The release on Tuesday of the Gillard government’s breakdown of the 500 firms forced to pay up under the carbon tax seemed — on the surface — reasonably comprehensive.
Climate Change Minister Greg Combet informed the nation that power stations, mines and heavy industry would be forced to cough up, as would a range of state government authorities. A total of 135 operated in NSW or the ACT, 110 were in Queensland, 85 in Victoria, 75 in Western Australia, 25 in South Australia, 20 in Tasmania and “fewer than 10” in the Northern Territory. A further 45 were interstate operations.
But who are they? Combet declined to name and shame the perpetrators, suggesting instead that their public airing breached a “confidentiality” provision of the Howard-era National Greenhouse and Energy Reporting Act. Which firms, reporters begged to know, are in the prime minister’s sights?
A quick check of the last available public data under the NGER Act provides a reasonable clue. This list, published earlier this year and based on emissions from 2009-10, details the 300 companies that emitted over 87,500 tonnes of CO2 equivalent — both on their own sites and through secondary power and energy consumption. It reads like a who’s who of Australia’s top corporates poised to write out fat cheques to the government.
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Unsurprisingly, Macquarie Generation tops the list at a massive 23.4 million tonnes emitted on its own premises, with Delta Electricity coming in next at 20.4 million. Steelmakers like Bluescope — which will receive $180 million in compensation — are on the next tier, followed by the big miners BHP Billiton, Rio Tinto and Anglo American at around 5 to 7 million. Qantas — which has said it will hike fares to soak up its liability — and Virgin Blue also get a guernsey at 4 million and 1.7 million tonnes respectively.
Keen readers will have noticed there are only 234 companies on the list that exceed the carbon tax’s 25,000 tonne limit for own-premises emissions. For some of them, emissions may have increased over the last year. So where are the additional 266 firms alluded to by Combet that round out the 500?
The NGER list is limited in two respects.
Under the carbon tax, we know companies that produce over 25,000 tonnes of emissions a year off their own bat must stump up $23 a tonne — which works out to a minimum of $575,000 before free permits and compensation. But there is an important caveat — the company must produce over 25,000 tonnes per site, which means those that exceed the 25k benchmark but whose operations are spread around the city or country will escape scrutiny.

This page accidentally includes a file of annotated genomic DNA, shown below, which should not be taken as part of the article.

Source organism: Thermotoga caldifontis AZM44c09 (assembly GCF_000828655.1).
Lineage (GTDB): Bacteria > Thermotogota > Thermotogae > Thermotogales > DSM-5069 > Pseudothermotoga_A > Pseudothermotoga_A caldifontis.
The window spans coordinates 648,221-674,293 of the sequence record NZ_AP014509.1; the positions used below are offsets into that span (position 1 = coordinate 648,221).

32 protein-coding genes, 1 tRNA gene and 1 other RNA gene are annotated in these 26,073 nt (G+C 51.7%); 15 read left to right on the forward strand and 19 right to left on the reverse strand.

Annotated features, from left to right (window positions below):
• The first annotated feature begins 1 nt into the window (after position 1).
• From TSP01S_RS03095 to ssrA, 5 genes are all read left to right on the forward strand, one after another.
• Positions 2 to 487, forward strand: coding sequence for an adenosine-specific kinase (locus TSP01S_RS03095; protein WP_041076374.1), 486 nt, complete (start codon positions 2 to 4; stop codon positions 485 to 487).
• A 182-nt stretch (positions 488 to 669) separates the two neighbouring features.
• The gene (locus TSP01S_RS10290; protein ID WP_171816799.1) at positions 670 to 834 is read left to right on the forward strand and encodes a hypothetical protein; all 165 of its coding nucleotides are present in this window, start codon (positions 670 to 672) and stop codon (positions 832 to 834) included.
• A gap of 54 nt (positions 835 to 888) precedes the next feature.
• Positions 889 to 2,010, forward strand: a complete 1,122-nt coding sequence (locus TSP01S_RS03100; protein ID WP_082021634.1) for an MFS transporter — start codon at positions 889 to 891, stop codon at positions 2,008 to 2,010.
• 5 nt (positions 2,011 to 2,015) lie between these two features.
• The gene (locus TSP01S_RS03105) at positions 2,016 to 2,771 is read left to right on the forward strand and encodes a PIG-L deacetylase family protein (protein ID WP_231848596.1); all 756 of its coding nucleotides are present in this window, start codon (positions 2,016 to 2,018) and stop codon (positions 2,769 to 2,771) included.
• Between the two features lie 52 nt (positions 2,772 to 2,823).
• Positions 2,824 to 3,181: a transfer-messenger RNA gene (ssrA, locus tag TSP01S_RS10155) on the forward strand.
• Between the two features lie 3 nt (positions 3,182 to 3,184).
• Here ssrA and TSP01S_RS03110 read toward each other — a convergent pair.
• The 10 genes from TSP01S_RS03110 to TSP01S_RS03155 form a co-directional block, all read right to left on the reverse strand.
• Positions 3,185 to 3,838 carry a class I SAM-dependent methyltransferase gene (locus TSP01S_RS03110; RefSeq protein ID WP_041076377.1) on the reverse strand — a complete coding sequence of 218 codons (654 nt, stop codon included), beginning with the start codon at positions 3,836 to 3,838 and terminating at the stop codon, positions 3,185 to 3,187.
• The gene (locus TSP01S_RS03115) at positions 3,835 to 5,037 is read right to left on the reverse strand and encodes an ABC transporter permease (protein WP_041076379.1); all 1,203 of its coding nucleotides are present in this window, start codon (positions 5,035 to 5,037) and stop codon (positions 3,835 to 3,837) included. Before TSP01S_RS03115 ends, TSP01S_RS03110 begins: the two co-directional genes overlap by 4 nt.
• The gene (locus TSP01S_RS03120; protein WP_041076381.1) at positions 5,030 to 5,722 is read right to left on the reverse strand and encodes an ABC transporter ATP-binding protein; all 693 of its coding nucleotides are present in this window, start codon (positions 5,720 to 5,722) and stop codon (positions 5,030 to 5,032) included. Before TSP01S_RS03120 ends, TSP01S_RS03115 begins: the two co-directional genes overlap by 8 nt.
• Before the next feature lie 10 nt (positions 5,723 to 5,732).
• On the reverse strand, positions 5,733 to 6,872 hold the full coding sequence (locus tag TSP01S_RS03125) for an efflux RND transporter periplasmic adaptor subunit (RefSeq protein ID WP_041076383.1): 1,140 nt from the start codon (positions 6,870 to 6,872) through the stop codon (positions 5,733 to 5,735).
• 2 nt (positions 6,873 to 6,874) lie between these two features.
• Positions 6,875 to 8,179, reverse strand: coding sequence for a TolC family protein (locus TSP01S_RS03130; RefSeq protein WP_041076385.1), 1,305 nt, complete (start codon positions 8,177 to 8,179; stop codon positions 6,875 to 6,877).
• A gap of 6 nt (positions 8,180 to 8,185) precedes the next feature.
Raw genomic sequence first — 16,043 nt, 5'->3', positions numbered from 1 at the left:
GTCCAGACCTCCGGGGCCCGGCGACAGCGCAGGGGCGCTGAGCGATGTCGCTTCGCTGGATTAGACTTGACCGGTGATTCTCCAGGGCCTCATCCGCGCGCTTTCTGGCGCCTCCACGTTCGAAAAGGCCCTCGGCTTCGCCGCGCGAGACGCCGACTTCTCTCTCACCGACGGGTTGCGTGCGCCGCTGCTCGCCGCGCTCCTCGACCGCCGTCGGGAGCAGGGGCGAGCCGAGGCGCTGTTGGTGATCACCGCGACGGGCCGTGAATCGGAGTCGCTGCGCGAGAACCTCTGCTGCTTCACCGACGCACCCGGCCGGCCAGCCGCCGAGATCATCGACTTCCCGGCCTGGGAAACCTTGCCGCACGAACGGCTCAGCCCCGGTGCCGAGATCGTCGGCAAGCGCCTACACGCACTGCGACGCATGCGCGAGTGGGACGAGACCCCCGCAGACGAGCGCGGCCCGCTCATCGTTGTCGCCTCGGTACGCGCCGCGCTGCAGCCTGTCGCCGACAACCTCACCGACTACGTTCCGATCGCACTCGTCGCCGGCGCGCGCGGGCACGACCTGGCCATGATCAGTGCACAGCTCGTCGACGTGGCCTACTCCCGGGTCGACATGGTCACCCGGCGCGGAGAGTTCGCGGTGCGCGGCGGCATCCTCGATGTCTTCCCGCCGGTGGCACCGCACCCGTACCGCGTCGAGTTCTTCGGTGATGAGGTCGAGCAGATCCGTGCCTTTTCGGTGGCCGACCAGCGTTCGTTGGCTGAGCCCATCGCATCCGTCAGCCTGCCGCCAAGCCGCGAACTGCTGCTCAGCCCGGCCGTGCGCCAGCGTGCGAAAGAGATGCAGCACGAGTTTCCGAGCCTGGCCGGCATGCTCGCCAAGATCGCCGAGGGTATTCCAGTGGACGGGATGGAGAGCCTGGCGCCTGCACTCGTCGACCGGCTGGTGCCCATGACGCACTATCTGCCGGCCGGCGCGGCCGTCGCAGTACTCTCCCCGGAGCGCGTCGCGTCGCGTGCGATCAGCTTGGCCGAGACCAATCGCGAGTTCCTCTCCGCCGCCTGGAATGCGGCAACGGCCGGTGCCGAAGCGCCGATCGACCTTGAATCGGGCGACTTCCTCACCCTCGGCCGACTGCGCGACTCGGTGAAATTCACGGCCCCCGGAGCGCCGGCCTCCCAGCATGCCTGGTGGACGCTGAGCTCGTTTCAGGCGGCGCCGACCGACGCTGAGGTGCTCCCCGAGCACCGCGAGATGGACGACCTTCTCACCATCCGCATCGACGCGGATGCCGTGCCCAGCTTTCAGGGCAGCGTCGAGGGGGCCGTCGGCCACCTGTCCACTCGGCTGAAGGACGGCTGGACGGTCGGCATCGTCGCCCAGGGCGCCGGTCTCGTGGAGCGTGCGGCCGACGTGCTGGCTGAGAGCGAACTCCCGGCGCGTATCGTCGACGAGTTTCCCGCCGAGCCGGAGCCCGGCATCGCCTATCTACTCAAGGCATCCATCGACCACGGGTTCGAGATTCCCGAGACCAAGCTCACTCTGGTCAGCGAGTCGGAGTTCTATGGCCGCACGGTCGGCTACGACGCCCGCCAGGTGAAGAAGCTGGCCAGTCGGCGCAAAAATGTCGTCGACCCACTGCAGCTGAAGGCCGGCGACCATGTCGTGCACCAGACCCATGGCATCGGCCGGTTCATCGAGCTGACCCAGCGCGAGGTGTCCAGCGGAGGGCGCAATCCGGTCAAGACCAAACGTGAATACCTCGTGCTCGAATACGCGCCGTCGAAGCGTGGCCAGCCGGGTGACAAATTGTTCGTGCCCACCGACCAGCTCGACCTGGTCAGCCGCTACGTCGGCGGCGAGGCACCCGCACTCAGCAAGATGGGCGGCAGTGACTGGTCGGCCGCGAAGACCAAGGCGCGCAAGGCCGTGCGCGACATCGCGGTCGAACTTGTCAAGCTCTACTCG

A number of those on the NGER — like Mars, McCain and Harvey Norman — would probably be exempt because they operate multiple factories and stores.
Secondly, the list is divided into “Scope 1” and “Scope 2” emissions. Scope 1 relates to in house emissions while Scope 2 relates to energy used on site, but generated elsewhere.
Under the carbon tax, only Scope 1 emissions are considered. But the 2009-10 NGER list includes companies that produce more than 87,500 tonnes of emissions in total — regardless of whether they’re incurred under Scope 1 or Scope 2. Therefore, there would be numerous — perhaps 50 or so — firms that exceed the carbon tax threshold but do not trigger the 87.5k total required for inclusion on the list.
A further hint to the identities of the missing 266 can be found in this line from Combet’s release: “The remaining 190 operate in the waste disposal sector.” Tellingly, the NGER list is suspiciously free of landfill, garbage and recycling firms, aside from behemoths like Transpacific Industries. The remainder would seem to be council tips which fall under the umbrella of local government.
In well under 12 months, and assuming those firms don’t out themselves in the meantime or get fingered by the government, the public will finally have a better picture. The 2010-11 version of the NGER, due out next year, will ratchet down to include all companies that emit 50,000 tonnes or more — which should give a much more specific indication of the carbon tax’s scope.
In the meantime, here’s the next best thing:
Click through for the complete spreadsheet